All of them, those in power, and those who want the power, would pamper us, if we agreed to overlook their crookedness by wilfully restricting our activities.
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Margery Wakefield got $200,000 for settling a lawsuit against the Church of Scientology in 1986. In return, Scientology thought it had bought Ms. Wakefield's perpetual silence.
She wasn't supposed to disclose the $200,000 figure. She wasn't supposed to talk about Scientology's lop-secret training techniques. And she wasn't supposed to make claims about alleged hypnosis and Satanism in the church.
But Ms. Wakefield's been talking, going on Tampa Bay radio twice recently to discuss just these things. In so doing, she's testing not only the wrath of Scientology, but also the will of a federal judge.
Her freedom of speech is at odds with Scientology's demands of silence and U.S. District Judge Elizabeth A. Kovachevich's order to stop talking. Ms. Wakefield, 41, knows she could be found in contempt of court, and friends have warned she could be jailed.
She says she doesn't care.
"I feel that everybody else in the country is afraid to speak out" about Scientology, she said Monday. "I feel that I don't have anything to lose."
Said Bill Daugherty, a Scientology spokesman in the church's Clearwater headquarters: "We'd prefer that she not break the law."
When she settled her lawsuit in U.S. District Court in Tampa, Ms. Wakefield agreed in writing to put her old complaints behind her. She was a follower of Scientology, which she now considers a "cult," from 1969 until 1980. She sued the church in 1982, claiming breach of contract, fraud, false imprisonment and practicing medicine without a license.
After four years of a legal standoff, the church offered to pay Ms. Wakefield the previously secret sum of $200,000. Scientology lawyers then asked Judge Kovachevich to seal the court files, as well as files in three similar lawsuits.
Ms. Wakefield says she never wanted to be silenced, and she and others involved in the suits — including former Clearwater Mayor Gabe Cazares — have unsuccessfully urged Kovachevich to unseal the files. The St. Petersburg Times also wants the files unsealed, and is awaiting a decision on a motion it filed late last year. Times lawyer Patricia Fields Anderson argued in court last month that the files may contain newsworthy documents.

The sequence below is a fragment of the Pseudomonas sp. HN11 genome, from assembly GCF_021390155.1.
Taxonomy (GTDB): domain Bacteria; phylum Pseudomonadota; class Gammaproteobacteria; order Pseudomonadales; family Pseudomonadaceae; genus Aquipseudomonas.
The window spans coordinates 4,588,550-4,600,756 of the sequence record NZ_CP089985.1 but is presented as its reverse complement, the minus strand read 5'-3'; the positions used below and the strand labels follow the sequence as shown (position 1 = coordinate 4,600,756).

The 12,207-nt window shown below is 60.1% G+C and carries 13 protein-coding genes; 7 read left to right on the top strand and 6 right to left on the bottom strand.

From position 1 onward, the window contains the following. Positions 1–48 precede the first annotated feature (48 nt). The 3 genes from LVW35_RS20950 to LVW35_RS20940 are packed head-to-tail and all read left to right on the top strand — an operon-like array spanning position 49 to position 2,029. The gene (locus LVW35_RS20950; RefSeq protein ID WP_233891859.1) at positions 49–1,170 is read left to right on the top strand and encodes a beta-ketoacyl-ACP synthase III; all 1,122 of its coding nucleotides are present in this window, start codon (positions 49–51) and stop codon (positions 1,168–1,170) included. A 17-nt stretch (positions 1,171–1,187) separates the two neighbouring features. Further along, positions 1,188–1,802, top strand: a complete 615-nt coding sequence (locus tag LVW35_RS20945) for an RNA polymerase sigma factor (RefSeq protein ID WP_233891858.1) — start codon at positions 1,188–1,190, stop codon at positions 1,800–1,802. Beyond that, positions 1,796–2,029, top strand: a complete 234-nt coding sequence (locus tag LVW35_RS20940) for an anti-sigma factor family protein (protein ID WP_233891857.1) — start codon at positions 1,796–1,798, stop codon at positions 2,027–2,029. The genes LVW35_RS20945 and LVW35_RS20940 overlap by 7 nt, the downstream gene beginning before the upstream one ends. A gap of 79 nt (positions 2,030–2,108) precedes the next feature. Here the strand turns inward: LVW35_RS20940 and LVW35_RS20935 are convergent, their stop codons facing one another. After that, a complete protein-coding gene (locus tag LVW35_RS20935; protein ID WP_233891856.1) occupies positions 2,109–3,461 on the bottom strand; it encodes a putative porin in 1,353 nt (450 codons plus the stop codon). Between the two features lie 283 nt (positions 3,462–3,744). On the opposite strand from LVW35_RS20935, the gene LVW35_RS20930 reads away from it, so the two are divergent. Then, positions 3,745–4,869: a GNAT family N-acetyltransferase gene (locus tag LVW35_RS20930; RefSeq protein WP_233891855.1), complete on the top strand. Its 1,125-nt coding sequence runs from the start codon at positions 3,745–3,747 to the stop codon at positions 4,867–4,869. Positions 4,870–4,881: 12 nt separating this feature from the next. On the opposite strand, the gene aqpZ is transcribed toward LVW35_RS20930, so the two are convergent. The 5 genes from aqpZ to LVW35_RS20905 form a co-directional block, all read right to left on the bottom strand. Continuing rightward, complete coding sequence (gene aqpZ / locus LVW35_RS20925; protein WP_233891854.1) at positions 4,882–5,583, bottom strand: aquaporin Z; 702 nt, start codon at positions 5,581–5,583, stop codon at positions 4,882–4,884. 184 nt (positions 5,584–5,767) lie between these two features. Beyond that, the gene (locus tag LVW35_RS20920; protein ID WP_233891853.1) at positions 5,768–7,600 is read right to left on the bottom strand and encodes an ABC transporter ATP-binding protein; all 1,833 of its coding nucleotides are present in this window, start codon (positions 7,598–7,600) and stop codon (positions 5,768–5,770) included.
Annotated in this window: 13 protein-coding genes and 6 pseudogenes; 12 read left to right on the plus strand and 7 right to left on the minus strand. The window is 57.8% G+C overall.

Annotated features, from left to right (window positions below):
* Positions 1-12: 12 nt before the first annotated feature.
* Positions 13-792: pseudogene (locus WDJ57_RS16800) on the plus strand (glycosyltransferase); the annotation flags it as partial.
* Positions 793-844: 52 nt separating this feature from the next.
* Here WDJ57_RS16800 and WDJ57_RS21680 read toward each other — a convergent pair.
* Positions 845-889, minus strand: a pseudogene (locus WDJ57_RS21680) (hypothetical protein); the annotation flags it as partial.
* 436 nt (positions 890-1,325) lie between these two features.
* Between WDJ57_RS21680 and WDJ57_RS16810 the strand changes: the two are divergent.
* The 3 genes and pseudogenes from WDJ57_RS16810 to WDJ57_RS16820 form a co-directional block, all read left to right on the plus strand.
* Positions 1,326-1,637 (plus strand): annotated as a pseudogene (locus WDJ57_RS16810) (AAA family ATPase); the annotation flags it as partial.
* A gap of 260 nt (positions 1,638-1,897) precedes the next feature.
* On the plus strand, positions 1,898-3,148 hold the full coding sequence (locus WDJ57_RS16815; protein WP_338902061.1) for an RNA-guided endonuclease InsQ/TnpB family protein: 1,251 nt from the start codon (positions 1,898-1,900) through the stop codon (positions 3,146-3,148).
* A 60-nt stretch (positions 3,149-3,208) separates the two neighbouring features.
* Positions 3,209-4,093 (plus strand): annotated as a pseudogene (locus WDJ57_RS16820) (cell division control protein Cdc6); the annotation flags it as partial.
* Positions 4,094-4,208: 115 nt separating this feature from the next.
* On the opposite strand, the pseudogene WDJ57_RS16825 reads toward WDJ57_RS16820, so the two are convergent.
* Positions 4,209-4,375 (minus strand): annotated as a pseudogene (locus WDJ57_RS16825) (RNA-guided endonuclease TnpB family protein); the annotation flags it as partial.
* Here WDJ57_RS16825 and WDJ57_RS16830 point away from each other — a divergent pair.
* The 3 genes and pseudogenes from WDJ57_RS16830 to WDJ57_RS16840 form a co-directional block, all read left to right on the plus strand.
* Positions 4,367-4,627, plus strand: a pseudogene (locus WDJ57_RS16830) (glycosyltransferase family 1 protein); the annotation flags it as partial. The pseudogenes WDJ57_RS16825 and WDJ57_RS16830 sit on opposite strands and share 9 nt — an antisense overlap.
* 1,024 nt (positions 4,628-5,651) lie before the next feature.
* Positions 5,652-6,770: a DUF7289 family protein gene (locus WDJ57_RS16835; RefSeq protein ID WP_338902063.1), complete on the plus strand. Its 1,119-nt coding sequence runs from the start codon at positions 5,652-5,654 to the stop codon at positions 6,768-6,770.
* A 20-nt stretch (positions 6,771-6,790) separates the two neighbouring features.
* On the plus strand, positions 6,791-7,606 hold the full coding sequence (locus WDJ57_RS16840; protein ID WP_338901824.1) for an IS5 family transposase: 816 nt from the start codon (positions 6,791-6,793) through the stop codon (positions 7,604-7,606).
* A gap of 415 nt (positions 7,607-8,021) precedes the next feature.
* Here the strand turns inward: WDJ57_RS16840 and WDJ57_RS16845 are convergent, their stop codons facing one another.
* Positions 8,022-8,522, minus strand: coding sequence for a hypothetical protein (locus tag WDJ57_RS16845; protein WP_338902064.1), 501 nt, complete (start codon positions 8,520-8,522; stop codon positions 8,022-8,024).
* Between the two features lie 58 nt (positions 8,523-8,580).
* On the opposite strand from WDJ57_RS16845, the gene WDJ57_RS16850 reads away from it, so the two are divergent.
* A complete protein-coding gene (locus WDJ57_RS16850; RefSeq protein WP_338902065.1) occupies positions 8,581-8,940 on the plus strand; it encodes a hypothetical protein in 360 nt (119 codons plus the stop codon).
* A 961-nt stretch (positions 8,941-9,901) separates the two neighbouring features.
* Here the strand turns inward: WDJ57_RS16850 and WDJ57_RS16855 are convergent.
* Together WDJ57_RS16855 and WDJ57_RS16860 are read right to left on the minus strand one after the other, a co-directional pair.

Few outsiders actually know what is in the files, but there have been hints. For instance, public docket sheets show that since the church settled, Scientology has tried to stop Cazares, Ms. Wakefield and another former member, Nancy McLean, from criticizing it. Docket sheets, similar to diaries, show dates and brief notations but don't give full details of court actions.
Cazares won his efforts to speak about matters outside his lawsuit, and Ms. McLean's case is unfinished, the docket sheets show. But as for Ms. Wakefield, who wrote a letter in a newspaper and spoke on a Boston television station about Scientology, Kovachevich in May ordered her not to talk.
Ms. Wakefield considers the order unfair and unconstitutional.
"Everyone's afraid to talk, and I just don't care anymore what the consequences are," she said. "I just need to let people know what they're getting into if they get into it (Scientology)."
She first went on the air July 5, when WUSF-FM broadcast a news story about the sealed Scientology files. The next day, she followed up with an hour-long, call-in show on WMNF-FM.
She disclosed the secret $200,000 settlement. And, she talked about the secret "O.T." levels of Scientology training, short for "operating thetan." A "thetan" is a spirit or a being that controls behavior, church documents say.
The O.T. levels are based on the story of "Xenu," ruler of the 90-planet Galactic Confederation about 75-million years ago. According to closely guarded Scientology materials, Xenu trapped selected beings in volcanoes on Earth, then dropped powerful H-bombs. The beings were destroyed, but their thetans were not. Xenu created electronic implants out of the thetans, so they would produce abnormal conduct in humans. According to the story, only Scientology can remove the thetans and end aberrant behavior.
The O.T. levels were introduced by Scientology's founder, the late L. Ron Hubbard. Hubbard wrote the best-selling Dianetics — which introduces readers to the elementary principles of Scientology but not the secret O.T. levels.
Details of Xenu have surfaced in the press before, but Ms. Wakefield is nevertheless forbidden to discuss them.
"It's our position that she has violated several things," said Michael Lee Hertzberg, a New York lawyer representing the church. He would not say what those "things" were. To even discuss them, he said, would violate the settlement agreement.
The church has not decided what action it will ask Kovachevich to take, Daugherty said. "I think in the next few days, we'll get a better idea of what could happen," he said. Ms. Wakefield "said on the air that she might go to jail. I don't know if that's a possibility, but she certainly has broken the injunction."
[Picture / Caption: U.S. District Judge Elizabeth A. Kovachevich, above, in May ordered Margery Wakefield not to talk to reporters.]